In case you missed the first part of the series, you can read it here. In the next article in this series, I’m going to review the process flow for system analysis as currently outlined in ISO 13849-1. Watch for it!

Book List

Here are some books that I think you may find helpful on this journey:

[0]     B. Main, Risk Assessment: Basics and Benchmarks, 1st ed. Ann Arbor, MI USA: DSE, 2004.

[0.1]  D. Smith and K. Simpson, Safety critical systems handbook. Amsterdam: Elsevier/Butterworth-Heinemann, 2011.

[0.2]  Electromagnetic Compatibility for Functional Safety, 1st ed. Stevenage, UK: The Institution of Engineering and Technology, 2008.

[0.3]  Overview of techniques and measures related to EMC for Functional Safety, 1st ed. Stevenage, UK: Overview of techniques and measures related to EMC for Functional Safety, 2013.

References

Note: This reference list starts in Part 1 of the series, so “missing” references may show in other parts of the series. The complete reference list is included in the last post of the series.

[1]     Safety of machinery — Safety-related parts of control systems — Part 1: General principles for design. 3rd Edition. ISO Standard 13849-1. 2015.

[2]     Safety of machinery — Safety-related parts of control systems — Part 2: Validation. 2nd Edition. ISO Standard 13849-2. 2012.

[3]      Safety of machinery — General principles for design — Risk assessment and risk reduction. ISO Standard 12100. 2010.

[8]     S. Jocelyn, J. Baudoin, Y. Chinniah, and P. Charpentier, “Feasibility study and uncertainties in the validation of an existing safety-related control circuit with the ISO 13849-1:2006 design standard,” Reliab. Eng. Syst. Saf., vol. 121, pp. 104–112, Jan. 2014.

[17]      “failure mode”, 192-03-17, International Electrotechnical Vocabulary. IEC International Electrotechnical Commission, Geneva, 2015.

[18]      M. Gentile and A. E. Summers, “Common Cause Failure: How Do You Manage Them?,” Process Saf. Prog., vol. 25, no. 4, pp. 331–338, 2006.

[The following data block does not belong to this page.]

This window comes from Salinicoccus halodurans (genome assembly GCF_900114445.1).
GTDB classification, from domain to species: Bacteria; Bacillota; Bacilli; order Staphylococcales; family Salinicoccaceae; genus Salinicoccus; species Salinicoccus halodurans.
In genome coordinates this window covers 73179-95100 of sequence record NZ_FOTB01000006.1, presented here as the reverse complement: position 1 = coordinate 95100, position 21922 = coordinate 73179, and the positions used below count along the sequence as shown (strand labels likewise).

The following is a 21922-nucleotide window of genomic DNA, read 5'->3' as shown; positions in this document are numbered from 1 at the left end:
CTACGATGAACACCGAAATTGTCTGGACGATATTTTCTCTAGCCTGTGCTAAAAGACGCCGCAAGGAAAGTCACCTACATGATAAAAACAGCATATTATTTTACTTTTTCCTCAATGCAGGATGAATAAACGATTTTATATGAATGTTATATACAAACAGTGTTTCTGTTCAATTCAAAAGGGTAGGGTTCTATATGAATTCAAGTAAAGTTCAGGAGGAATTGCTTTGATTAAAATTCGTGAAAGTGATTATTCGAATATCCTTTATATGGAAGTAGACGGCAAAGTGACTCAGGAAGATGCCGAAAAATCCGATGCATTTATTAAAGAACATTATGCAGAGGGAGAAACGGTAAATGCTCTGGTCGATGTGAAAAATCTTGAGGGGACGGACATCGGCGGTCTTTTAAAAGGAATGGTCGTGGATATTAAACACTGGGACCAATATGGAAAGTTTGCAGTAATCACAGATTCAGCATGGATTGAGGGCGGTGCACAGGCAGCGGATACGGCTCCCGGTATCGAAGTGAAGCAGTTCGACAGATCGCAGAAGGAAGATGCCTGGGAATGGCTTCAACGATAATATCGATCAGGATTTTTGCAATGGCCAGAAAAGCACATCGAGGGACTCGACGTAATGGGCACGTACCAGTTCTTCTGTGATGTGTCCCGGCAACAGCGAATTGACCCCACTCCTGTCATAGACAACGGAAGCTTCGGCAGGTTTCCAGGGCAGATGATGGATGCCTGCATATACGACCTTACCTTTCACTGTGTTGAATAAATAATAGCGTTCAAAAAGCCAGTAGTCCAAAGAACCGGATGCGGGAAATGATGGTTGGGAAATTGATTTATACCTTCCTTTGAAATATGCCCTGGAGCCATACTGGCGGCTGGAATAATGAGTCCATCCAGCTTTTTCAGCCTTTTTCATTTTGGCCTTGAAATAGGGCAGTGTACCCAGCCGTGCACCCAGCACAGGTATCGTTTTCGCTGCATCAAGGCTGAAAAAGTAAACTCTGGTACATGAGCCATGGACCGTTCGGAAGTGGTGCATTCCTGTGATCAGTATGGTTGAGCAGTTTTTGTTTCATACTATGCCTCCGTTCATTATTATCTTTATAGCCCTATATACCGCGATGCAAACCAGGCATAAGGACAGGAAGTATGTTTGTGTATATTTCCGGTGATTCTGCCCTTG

[19]     Out of Control—Why control systems go wrong and how to prevent failure, 2nd ed. Richmond, Surrey, UK: HSE Health and Safety Executive, 2003.

[20]     Safeguarding of Machinery. 3rd Edition. CSA Standard Z432. 2016.

[21]     O. Reg. 851, INDUSTRIAL ESTABLISHMENTS. Ontario, Canada, 1990.

ISO 13849-1 Analysis — Part 4: MTTFD – Mean Time to Dangerous Failure

This entry is part 4 of 6 in the series How to do a 13849-1 analysis

Functional safety is all about the likelihood of a safety system failing to operate when you need it. Understanding Mean Time to Dangerous Failure, or MTTFD, is critical. If you have been reading about this topic at all, you may notice that I am abbreviating Mean Time to Dangerous Failure with all capital letters. Using MTTFD is a recent change that occurred in the third edition of ISO 13849-1, published in 2015. In the first and second editions, the correct abbreviation was MTTFd. Onward!

If you missed the third instalment in this series, you can read it here.

Defining MTTFD

Let’s start by having a look at some key definitions. Looking at [1, Cl. 3], you will find:

3.1.1 safety–related part of a control system (SRP/CS)—part of a control system that responds to safety-related input signals and generates safety-related
output signals

Note 1 to entry: The combined safety-related parts of a control system start at the point where the safety-related input signals are initiated (including, for example, the actuating cam and the roller of the position switch) and end at the output of the power control elements (including, for example, the main contacts of a contactor)

Note 2 to entry: If monitoring systems are used for diagnostics, they are also considered as SRP/CS.

3.1.5 dangerous failure—failure which has the potential to put the SRP/CS in a hazardous or fail-to-function state